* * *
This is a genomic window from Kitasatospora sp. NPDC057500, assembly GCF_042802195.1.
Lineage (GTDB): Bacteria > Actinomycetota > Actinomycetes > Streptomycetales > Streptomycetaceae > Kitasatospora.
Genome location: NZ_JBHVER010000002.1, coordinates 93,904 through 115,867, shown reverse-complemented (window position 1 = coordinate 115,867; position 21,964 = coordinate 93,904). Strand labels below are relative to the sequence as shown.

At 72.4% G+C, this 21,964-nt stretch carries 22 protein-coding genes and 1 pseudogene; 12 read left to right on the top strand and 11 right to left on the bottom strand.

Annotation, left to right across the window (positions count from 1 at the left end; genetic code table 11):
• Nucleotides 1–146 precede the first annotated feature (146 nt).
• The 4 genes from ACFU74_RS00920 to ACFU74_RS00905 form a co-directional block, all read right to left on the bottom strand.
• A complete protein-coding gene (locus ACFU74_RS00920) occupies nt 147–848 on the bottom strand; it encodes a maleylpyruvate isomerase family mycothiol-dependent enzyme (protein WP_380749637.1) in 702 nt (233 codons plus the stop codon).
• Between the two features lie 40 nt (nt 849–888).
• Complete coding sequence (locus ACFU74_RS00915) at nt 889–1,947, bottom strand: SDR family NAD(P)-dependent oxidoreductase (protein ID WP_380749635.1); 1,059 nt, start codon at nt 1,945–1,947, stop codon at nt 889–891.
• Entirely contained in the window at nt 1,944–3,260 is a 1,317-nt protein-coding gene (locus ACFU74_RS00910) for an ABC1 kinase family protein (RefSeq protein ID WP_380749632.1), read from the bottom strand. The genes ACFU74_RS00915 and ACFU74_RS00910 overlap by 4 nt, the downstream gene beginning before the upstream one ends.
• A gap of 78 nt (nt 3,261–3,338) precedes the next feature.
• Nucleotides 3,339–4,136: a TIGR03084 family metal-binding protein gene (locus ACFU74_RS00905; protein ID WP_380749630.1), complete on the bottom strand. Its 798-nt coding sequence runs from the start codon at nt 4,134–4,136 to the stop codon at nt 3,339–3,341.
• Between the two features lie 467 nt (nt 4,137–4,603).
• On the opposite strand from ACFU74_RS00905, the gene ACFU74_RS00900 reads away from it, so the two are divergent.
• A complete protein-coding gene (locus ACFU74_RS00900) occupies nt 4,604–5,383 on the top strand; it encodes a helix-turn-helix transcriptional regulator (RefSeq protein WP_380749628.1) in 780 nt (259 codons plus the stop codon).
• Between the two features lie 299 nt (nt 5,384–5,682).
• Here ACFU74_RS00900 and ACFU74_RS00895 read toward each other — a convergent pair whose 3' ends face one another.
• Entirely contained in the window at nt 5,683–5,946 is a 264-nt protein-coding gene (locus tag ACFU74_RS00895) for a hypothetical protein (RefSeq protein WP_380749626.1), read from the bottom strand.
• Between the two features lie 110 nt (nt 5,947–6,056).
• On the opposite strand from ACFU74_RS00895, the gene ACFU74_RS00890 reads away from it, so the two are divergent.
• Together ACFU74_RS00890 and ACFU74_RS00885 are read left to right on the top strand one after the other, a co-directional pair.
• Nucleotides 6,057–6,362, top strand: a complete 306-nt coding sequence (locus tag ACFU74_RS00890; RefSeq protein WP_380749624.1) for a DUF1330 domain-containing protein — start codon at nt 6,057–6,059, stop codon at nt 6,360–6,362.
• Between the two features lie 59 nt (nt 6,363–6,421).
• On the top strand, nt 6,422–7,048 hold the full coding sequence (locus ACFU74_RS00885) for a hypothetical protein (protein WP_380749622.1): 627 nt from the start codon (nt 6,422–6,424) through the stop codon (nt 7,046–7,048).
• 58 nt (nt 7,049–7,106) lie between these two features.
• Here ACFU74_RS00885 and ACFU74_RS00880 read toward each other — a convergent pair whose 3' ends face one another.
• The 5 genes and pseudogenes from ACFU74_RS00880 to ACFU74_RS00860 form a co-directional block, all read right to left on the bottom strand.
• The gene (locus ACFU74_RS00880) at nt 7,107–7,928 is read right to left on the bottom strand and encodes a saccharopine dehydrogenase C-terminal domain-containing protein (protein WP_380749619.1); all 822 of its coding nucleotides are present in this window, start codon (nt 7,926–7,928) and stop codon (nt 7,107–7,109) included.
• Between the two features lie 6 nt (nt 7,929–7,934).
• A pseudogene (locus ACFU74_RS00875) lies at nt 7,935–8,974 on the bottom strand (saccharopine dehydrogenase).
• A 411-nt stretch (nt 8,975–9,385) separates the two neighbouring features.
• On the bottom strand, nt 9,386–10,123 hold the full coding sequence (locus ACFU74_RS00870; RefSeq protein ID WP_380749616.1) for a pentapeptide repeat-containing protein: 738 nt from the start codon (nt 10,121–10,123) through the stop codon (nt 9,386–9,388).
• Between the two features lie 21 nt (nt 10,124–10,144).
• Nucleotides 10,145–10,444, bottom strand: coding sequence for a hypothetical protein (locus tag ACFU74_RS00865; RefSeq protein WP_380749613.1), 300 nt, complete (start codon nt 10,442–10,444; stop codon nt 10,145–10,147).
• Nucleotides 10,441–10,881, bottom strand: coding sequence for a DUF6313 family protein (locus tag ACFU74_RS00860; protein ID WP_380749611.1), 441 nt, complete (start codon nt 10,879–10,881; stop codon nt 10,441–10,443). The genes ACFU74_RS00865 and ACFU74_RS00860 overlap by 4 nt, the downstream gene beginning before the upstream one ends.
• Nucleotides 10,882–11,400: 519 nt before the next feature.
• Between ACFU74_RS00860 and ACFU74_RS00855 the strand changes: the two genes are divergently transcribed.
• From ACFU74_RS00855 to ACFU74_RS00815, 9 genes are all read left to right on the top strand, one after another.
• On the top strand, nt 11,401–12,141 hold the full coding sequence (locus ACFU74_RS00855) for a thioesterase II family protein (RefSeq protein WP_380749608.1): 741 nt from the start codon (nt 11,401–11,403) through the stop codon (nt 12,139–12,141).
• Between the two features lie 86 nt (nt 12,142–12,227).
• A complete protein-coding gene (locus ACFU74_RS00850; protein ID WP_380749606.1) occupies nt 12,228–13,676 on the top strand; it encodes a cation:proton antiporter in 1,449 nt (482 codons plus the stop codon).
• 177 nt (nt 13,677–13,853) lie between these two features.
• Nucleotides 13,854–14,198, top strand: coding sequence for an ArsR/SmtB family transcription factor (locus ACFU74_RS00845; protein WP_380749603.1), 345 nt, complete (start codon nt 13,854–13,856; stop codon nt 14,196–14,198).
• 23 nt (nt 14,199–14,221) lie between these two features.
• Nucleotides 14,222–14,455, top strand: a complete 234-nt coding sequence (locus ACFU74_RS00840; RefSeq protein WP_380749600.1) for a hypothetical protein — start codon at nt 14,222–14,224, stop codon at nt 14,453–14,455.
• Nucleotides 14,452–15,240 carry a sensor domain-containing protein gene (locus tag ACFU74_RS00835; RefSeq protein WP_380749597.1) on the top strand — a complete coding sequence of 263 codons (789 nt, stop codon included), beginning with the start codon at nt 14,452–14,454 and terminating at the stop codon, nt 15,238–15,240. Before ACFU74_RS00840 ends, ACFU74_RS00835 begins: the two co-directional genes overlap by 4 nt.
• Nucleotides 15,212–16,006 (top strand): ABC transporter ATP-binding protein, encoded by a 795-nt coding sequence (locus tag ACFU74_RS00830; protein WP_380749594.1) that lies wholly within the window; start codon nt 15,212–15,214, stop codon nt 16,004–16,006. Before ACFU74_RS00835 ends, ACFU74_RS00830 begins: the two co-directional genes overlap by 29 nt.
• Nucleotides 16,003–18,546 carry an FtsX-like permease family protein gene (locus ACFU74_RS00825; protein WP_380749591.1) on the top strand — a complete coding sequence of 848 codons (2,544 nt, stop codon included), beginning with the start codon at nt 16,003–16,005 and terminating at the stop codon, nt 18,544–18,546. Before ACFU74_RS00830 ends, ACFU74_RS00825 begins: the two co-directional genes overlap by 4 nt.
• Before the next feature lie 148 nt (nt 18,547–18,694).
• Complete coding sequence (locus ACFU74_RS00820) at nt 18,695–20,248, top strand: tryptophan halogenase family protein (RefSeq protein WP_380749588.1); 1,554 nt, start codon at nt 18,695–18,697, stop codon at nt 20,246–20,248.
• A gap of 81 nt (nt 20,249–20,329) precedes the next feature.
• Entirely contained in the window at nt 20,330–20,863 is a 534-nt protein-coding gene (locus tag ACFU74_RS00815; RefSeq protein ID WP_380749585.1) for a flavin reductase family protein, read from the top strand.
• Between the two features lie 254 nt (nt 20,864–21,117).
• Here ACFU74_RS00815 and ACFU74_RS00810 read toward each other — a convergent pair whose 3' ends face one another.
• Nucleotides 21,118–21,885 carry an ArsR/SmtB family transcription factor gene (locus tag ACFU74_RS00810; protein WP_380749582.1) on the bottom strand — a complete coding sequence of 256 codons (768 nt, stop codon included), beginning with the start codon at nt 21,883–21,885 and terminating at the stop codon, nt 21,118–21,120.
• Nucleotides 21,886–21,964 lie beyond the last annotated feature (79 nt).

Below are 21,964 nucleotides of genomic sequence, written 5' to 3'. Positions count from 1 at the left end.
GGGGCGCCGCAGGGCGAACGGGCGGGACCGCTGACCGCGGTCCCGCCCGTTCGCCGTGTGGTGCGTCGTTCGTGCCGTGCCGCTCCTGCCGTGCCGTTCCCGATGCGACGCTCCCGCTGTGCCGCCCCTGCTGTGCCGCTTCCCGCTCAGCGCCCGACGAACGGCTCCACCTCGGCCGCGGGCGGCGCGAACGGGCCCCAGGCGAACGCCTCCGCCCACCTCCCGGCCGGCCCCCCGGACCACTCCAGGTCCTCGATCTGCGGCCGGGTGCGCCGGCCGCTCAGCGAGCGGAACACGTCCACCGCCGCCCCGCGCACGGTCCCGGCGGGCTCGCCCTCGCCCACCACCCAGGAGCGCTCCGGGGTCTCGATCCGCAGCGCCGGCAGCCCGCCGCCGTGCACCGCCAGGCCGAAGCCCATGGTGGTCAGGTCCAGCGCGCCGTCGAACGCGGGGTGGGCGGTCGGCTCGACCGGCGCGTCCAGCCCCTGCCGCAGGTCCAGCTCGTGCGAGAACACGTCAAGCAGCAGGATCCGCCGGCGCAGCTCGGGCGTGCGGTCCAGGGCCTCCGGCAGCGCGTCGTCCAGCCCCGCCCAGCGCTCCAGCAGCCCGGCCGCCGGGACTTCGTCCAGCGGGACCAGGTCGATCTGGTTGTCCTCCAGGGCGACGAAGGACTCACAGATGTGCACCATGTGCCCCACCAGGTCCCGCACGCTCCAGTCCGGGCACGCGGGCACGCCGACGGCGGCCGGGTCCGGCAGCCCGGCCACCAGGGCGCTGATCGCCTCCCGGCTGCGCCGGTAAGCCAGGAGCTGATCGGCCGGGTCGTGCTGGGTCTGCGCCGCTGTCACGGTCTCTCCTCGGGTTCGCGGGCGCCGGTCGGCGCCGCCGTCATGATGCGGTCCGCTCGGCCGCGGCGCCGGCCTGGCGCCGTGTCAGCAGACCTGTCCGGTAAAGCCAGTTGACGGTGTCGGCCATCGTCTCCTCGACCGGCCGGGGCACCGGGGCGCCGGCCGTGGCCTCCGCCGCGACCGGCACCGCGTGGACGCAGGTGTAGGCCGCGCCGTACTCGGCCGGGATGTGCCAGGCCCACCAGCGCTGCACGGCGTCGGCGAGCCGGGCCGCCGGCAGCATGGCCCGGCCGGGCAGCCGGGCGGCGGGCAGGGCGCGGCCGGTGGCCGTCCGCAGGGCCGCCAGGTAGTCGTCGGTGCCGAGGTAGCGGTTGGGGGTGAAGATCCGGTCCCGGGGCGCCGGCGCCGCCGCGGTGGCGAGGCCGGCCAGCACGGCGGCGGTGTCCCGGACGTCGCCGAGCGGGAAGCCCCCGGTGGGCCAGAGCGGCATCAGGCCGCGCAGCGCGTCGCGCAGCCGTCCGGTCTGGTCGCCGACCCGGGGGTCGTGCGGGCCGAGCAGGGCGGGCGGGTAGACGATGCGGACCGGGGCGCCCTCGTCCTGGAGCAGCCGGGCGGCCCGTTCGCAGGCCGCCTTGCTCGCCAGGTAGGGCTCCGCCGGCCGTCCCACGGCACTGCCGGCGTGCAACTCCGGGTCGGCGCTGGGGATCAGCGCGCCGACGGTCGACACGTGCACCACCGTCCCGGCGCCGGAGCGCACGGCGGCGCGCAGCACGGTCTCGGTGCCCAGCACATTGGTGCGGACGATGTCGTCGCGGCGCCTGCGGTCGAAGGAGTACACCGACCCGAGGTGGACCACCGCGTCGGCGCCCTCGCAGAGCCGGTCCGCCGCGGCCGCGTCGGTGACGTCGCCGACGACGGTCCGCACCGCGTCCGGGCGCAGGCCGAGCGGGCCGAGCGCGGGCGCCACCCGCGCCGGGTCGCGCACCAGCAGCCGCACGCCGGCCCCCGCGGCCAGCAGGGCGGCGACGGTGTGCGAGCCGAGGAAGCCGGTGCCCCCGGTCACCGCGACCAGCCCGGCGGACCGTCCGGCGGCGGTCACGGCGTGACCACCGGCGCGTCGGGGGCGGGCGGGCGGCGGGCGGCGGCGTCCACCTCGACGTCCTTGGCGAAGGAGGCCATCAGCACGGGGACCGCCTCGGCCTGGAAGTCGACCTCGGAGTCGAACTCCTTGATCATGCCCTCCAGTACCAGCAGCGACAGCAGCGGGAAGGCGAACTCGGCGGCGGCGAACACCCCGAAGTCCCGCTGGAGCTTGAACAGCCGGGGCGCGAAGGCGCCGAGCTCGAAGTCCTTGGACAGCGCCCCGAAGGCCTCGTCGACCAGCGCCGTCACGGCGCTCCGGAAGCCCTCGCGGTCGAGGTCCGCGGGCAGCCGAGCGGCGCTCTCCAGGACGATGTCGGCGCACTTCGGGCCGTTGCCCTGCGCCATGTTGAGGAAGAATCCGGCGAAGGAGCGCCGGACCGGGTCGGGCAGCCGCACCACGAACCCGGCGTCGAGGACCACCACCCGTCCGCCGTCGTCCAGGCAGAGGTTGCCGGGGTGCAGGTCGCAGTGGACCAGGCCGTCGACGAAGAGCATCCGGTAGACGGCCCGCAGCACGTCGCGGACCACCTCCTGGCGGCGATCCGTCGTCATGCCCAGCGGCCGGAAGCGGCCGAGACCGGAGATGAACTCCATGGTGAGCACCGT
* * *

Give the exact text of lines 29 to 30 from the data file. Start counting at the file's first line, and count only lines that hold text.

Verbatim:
• The gene (locus ACFU74_RS00880) at nt 7,107–7,928 is read right to left on the bottom strand and encodes a saccharopine dehydrogenase C-terminal domain-containing protein (protein WP_380749619.1); all 822 of its coding nucleotides are present in this window, start codon (nt 7,926–7,928) and stop codon (nt 7,107–7,109) included.
• Between the two features lie 6 nt (nt 7,929–7,934).